If I ever doubted that this move has taken an emotional toll on my little man, then yesterday I was presented with the proof. I got a taste of the toughness he has endured.
It’s only been 6 weeks since we arrived, and 5 weeks since we started Harrison in a new daycare. We’d figured he’d get his much needed quota of social interaction with children his own age as well as make some friends and have a few familiar faces to start big school with next year. (Quietly, I hoped it would also assuage my guilt for dragging him away from the little mates he adored from our old home.)
Yet, yesterday afternoon, as his daycare centre hosted his Christmas party, I suddenly understood his sullenness, his anxiety, his penchant for tears upon drop off. Because standing amidst the swarm of parents, all milling around merrily and sharing in intimate conversations, it hit me as well; in that setting I felt alone. A surge of sadness and homesickness for the day-care centre we’d left behind washed over me, and in that moment I could appreciate the pain my son was feeling. He was used to going somewhere with a plethora of people he loved to interact with, a place where he knew his “place”. And as I stood there thinking of all the friends I would have been able to mingle merrily with, where my son would be in the thick of the social activities I was overcome with empathy.
It made me realise that even though this move is the best thing for the family, it doesnt mean all members are adjusting at the same pace – or that they have the same capabilities for foresight into the future. While it has been easier for The Husband with our readymade band of friends, for Master H, not knowing a soul has left a gaping wound in his social circle.
It is being reflected heavily in his behaviour too; my previously happy boy has morphed into a sullen, moody teenager well before his time and it has been less than appealing to deal with. Of course, I had been trying to cut him some slack, knowing many of the outbursts and issues stemmed from the great upheaval. But yesterday morning, I snapped. I told him I’d had my fill of his rudeness and I was no more going to tolerate it.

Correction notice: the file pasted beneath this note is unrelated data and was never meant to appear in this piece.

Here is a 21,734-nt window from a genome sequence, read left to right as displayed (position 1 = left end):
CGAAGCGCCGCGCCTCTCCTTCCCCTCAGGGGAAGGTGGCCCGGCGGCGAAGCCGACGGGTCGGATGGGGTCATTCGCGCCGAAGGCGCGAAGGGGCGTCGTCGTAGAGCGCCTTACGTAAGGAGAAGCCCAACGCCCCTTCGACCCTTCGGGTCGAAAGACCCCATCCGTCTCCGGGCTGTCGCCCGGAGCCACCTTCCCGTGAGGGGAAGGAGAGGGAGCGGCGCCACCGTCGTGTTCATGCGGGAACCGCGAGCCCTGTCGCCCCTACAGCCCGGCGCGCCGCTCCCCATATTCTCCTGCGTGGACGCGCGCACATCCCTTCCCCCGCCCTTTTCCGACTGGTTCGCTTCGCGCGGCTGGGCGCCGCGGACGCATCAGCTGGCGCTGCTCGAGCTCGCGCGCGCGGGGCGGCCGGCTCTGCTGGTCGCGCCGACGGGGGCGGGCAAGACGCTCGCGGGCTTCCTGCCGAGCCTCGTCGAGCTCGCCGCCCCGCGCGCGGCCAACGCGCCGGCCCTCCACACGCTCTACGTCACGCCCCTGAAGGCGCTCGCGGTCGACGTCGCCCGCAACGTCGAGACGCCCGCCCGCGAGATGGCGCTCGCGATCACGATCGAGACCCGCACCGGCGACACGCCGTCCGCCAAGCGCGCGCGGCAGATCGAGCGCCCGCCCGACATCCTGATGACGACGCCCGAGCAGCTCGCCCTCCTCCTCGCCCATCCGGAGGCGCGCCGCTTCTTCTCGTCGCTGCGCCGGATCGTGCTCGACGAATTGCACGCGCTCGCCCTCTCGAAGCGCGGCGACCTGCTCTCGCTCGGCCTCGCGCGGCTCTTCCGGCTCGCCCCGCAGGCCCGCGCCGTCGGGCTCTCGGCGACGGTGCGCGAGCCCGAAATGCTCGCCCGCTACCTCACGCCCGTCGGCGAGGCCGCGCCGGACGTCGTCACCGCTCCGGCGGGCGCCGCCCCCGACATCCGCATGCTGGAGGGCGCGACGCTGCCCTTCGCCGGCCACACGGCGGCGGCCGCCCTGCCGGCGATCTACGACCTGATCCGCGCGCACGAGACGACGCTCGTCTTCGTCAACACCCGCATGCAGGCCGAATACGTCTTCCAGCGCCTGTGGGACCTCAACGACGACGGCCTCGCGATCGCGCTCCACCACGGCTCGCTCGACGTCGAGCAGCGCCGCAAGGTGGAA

Fast forward to that afternoon and I understood his every anxiety and awkwardness, and just why he demanded that extra cuddle where he would cling on and have to be physically removed from us, big blue eyes glistening with tears. First hand, I was finding out it’s a tough crowd to crack.
Much like a fisherman, I threw out a few lures, hoping to bait a couple of parents into pleasant small talk. But it proved to be a lean day for snaring fish as I kept coming up empty handed. That was, until right at the end of the gathering when I found myself standing next to a latecomer, who began to take an interest in my bright eyed baby girl. Whilst being almost blatantly ignored in my previous attempts to conjure up conversation, all it took was some patience to find a kindred spirit.
And as it turned out, the lady I befriended was the Mum of the first boy who became Harrison’s friend – fate.
So, I’ll try to quit pushing him to put himself out there, knowing now firsthand it can be a hard social setting to crack straight up. Most of these kids have been in each other’s company for years, so breaking into the circle can require the tenacity of a crowbar against concrete. I’ll instead tell him to focus on the few friends he’s made and we’ll worry about the rest next year. Sometimes one familiar face is all it takes in a sea of strangers to make you feel okay again.